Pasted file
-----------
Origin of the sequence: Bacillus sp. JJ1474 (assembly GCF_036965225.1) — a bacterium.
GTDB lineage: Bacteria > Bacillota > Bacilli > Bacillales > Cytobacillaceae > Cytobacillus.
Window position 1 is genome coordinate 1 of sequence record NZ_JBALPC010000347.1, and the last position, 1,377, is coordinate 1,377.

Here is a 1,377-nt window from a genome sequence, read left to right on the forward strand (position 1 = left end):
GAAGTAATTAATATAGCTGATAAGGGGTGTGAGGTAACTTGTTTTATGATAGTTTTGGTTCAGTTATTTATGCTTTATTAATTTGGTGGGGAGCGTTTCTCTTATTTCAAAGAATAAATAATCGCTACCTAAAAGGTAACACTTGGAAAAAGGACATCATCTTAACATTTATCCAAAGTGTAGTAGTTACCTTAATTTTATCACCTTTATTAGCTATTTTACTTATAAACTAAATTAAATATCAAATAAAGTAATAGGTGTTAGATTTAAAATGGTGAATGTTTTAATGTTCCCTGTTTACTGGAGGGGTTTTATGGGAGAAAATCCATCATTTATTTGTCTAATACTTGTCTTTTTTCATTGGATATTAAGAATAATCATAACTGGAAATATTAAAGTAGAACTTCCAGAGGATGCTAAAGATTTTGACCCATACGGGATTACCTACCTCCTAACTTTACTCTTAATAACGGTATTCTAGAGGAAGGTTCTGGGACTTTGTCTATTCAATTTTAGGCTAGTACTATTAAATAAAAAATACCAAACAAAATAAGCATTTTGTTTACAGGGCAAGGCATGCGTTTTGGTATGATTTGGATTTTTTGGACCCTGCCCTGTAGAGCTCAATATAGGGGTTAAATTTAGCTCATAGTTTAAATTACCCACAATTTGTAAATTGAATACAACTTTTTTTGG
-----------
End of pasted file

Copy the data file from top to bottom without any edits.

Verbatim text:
Origin of the sequence: Bacillus sp. JJ1474 (assembly GCF_036965225.1) — a bacterium.
GTDB lineage: Bacteria > Bacillota > Bacilli > Bacillales > Cytobacillaceae > Cytobacillus.
Window position 1 is genome coordinate 1 of sequence record NZ_JBALPC010000347.1, and the last position, 1,377, is coordinate 1,377.

Here is a 1,377-nt window from a genome sequence, read left to right on the forward strand (position 1 = left end):
GAAGTAATTAATATAGCTGATAAGGGGTGTGAGGTAACTTGTTTTATGATAGTTTTGGTTCAGTTATTTATGCTTTATTAATTTGGTGGGGAGCGTTTCTCTTATTTCAAAGAATAAATAATCGCTACCTAAAAGGTAACACTTGGAAAAAGGACATCATCTTAACATTTATCCAAAGTGTAGTAGTTACCTTAATTTTATCACCTTTATTAGCTATTTTACTTATAAACTAAATTAAATATCAAATAAAGTAATAGGTGTTAGATTTAAAATGGTGAATGTTTTAATGTTCCCTGTTTACTGGAGGGGTTTTATGGGAGAAAATCCATCATTTATTTGTCTAATACTTGTCTTTTTTCATTGGATATTAAGAATAATCATAACTGGAAATATTAAAGTAGAACTTCCAGAGGATGCTAAAGATTTTGACCCATACGGGATTACCTACCTCCTAACTTTACTCTTAATAACGGTATTCTAGAGGAAGGTTCTGGGACTTTGTCTATTCAATTTTAGGCTAGTACTATTAAATAAAAAATACCAAACAAAATAAGCATTTTGTTTACAGGGCAAGGCATGCGTTTTGGTATGATTTGGATTTTTTGGACCCTGCCCTGTAGAGCTCAATATAGGGGTTAAATTTAGCTCATAGTTTAAATTACCCACAATTTGTAAATTGAATACAACTTTTTTTGG